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First They Purchased a House. Then They Bought Up the Entire Town.

Saji Daniel and his fiancée, Shannon McGauley, were holed up in their Cleveland-area home amid the pandemic in October 2020 when they got an unexpected call from their neighbor, Lou Keppler.

Dr. Keppler was inviting them to visit Foxburg, a small town in Pennsylvania’s picturesque Allegheny River Valley owned by a longtime friend of his. To the couple, it sounded like a nice day of leaf-peeping and an escape from the city. But Dr. Keppler had a secret hope: That Mr. Daniel and Ms. McGauley might buy the town.

For decades, the revitalization of Foxburg—with a population of roughly 180 people—had been the pet project of Dr. Keppler’s friend, retired spinal surgeon Art Steffee. Dr. Steffee owned a sprawling residential compound in the area and had invested millions of dollars into developing Foxburg. Now, Dr. Steffee was 86 and looking to pass the baton.

Mr. Daniel had been looking for a small farm outside Cleveland where he and Ms. McGauley could spend weekends, but he had never heard of Foxburg and certainly never anticipated taking on a project of such magnitude, he said. But he said he quickly fell in love with Dr. Steffee and his passion for the small town. Both medical entrepreneurs who had sold their companies, the two men had similar trajectories. Dr. Steffee felt like a kindred spirit. 

After visiting Foxburg, he and Ms. McGauley “talked about it the whole way home, thinking there’s a reason we were brought here,” said Mr. Daniel. “We slept on it and the next morning we called Art.”

Over the past two years, Mr. Daniel has purchased RiverStone and paid several million dollars for the roughly 50 other properties Dr. Steffee owned in town. He declined to say exactly how much he paid, citing a nondisclosure agreement. Dr. Keppler and his wife, Cindy Keppler, who visited Dr. Steffee often over the past two decades from their home in Cleveland, became minority investors, too.

The greenhouse at RiverStone.
Photo: Kristian Thacker for The Wall Street Journal

Mr. Daniel, who has two adult daughters, had no illusions that the town would be a cash cow. In fact, it is costing him money. “This is a legacy property we can leave for the kids,” he said. “They’ll have it forever and ever. They can say, ‘My dad developed this town.’”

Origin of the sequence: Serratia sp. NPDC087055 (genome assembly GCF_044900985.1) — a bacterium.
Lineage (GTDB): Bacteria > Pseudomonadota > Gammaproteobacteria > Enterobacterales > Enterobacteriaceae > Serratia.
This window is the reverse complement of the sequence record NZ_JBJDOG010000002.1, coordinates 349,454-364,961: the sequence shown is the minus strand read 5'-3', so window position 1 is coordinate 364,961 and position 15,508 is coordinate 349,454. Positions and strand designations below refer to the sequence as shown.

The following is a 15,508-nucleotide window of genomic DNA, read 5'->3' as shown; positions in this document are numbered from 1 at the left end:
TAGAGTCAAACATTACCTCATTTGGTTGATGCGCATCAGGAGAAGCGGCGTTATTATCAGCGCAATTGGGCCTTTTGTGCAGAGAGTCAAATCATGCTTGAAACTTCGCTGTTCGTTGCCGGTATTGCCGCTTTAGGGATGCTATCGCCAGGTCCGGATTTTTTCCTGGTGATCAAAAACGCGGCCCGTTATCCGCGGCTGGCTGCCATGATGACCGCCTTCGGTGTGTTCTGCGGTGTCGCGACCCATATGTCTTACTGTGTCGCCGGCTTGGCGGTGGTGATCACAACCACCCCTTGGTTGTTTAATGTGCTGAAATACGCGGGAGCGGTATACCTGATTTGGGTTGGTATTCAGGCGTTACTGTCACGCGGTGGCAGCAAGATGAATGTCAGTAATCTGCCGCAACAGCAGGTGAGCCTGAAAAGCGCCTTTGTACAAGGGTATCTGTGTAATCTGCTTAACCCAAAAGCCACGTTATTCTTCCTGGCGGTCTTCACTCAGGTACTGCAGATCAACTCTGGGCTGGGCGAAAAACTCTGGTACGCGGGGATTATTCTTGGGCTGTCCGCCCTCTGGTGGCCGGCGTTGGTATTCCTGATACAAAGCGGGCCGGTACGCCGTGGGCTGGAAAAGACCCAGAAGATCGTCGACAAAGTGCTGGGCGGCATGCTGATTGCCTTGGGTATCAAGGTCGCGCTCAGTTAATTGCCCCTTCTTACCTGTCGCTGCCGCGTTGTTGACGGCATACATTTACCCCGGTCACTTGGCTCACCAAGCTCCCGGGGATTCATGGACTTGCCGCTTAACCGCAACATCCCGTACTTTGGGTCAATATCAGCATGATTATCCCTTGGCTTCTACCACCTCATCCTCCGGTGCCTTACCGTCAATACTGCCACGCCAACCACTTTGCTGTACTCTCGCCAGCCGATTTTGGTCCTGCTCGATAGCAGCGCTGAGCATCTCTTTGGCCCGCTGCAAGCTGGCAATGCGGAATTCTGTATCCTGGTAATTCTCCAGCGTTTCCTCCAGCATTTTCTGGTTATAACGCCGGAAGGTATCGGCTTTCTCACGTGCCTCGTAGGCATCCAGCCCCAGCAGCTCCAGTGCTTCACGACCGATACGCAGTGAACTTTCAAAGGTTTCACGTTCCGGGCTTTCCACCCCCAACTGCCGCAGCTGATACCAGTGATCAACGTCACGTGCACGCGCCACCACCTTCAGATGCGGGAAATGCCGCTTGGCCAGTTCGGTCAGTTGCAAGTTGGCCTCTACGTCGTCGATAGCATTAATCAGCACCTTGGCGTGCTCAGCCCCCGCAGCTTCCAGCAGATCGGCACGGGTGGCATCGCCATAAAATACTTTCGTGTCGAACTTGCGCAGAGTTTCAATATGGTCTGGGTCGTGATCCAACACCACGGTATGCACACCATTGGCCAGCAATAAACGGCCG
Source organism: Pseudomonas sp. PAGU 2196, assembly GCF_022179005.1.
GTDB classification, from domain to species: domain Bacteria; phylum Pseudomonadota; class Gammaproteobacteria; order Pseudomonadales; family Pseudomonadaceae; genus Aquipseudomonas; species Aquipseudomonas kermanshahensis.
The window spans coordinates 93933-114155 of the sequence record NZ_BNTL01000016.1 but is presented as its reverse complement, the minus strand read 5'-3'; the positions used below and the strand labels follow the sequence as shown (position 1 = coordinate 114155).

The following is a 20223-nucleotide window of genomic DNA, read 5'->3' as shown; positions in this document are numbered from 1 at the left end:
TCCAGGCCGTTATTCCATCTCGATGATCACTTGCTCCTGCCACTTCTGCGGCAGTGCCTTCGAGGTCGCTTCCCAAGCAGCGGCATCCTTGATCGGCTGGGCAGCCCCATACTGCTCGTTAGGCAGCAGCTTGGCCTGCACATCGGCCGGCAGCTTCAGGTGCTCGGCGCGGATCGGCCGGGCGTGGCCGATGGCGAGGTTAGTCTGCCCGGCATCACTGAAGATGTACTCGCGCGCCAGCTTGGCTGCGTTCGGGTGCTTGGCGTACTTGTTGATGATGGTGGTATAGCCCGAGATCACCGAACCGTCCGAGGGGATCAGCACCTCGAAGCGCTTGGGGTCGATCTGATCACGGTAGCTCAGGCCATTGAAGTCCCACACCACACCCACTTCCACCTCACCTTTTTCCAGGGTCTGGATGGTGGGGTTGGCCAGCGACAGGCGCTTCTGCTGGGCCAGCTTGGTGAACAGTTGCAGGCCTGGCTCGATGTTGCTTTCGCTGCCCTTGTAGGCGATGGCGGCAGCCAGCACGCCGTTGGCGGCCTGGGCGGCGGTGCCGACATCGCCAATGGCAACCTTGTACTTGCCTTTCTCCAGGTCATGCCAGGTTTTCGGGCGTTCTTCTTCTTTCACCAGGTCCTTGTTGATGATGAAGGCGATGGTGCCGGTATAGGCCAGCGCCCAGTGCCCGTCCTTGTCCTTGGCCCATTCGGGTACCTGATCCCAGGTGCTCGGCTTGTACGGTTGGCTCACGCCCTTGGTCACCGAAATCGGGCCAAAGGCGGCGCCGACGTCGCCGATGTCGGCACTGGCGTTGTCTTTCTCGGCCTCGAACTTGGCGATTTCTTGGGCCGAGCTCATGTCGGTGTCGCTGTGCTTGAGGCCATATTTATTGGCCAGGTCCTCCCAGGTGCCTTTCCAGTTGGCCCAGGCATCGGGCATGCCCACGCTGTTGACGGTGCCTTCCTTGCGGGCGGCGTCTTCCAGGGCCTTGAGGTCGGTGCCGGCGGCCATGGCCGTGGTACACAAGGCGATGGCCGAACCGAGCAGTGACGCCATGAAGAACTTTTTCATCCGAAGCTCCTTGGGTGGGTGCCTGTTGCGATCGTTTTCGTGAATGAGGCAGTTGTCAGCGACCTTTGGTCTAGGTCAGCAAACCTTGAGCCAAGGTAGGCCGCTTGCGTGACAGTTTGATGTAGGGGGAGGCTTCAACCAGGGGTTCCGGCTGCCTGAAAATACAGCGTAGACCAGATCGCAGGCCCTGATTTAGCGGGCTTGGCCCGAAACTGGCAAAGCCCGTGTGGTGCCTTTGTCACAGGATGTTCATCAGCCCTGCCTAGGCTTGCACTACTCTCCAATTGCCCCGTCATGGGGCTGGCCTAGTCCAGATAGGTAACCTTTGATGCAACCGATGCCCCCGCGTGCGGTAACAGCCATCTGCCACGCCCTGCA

Once news of Mr. Daniel’s purchase leaked out, Foxburg’s rumor mill went into overdrive. Locals had already gossiped that Oprah Winfrey was buying the place, while others pointed to country music star Jason Aldean and onetime Pittsburgh Steelers quarterback Ben Roethlisberger. Others thought a casino would be built, or even a dog-racing track, Mr. Daniel said.

“Did you ever hear of the Amish telegraph?” Dr. Steffee joked about local gossip. “The Amish telegraph is faster than your iPhone.”

In some cases, the locals have been downright suspicious. 

The rear of RiverStone’s main house.
Photo: Kristian Thacker for The Wall Street Journal

A historic map of Foxburg on display at RiverStone.
Photo: Kristian Thacker for The Wall Street Journal

“There’s different factions, like everywhere else,” said local tour guide Kurt Crosbie. “There’s still the old guard who don’t want to see change.”

Mr. Daniel said his goal is to create jobs and get the community thriving again. He has hired a consulting company to devise the best strategy for adding to the town. He and Ms. McGauley are toying with numerous ideas, including launching festivals and fairs and opening a community center, ice-cream store and bakery. Along with the Kepplers, they have already started renovating the local hotel, which they said had fallen into disrepair. 

Still, Mr. Daniel said he wants to keep the town “quaint.”

Saji Daniel holds his favorite goat, Kane, as the other goats try to get his attention at RiverStone.
Photo: Kristian Thacker for The Wall Street Journal

“It’s not going to be commercialized where we have strip malls or any of that,” he said.

Since news of the purchase became public in 2020, Mr. Daniel said he has been busy keeping up with requests from locals: The concert hall operators are seeking better internet access, for example, and the gallery needs some renovation work. 

The biggest challenge so far has been finding workers to staff the local businesses, Mr. Daniel said. Sometimes, when there are staff shortages, he and Ms. McGauley are called upon to help bottle wine at the winery or even to make beds at the hotel; he said he recently learned the meaning of the term “hospital corners.” 

Mr. Daniel said he and Ms. McGauley, who previously split their time between Cleveland and Miami, ultimately plan to live primarily in Foxburg. City people all their lives, they have acquired goats, donkeys and horses and are adjusting to country life: They were dumbfounded when both of their female donkeys gave birth last year, despite the lack of a male donkey on the property. (It turned out the animals had been pregnant when they purchased them.)

Dr. Steffee stops by RiverStone occasionally to collect his prized stones, which he is moving to his new home—a hilltop property about a mile away, overlooking the river. As for the town, Dr. Steffee said he has a request: a doughnut shop.

“I would be their number one customer,” he said.

A view of Foxburg from the water.
Photo: Kristian Thacker for The Wall Street Journal

Write to Katherine Clarke at Katherine.Clarke@wsj.com

 

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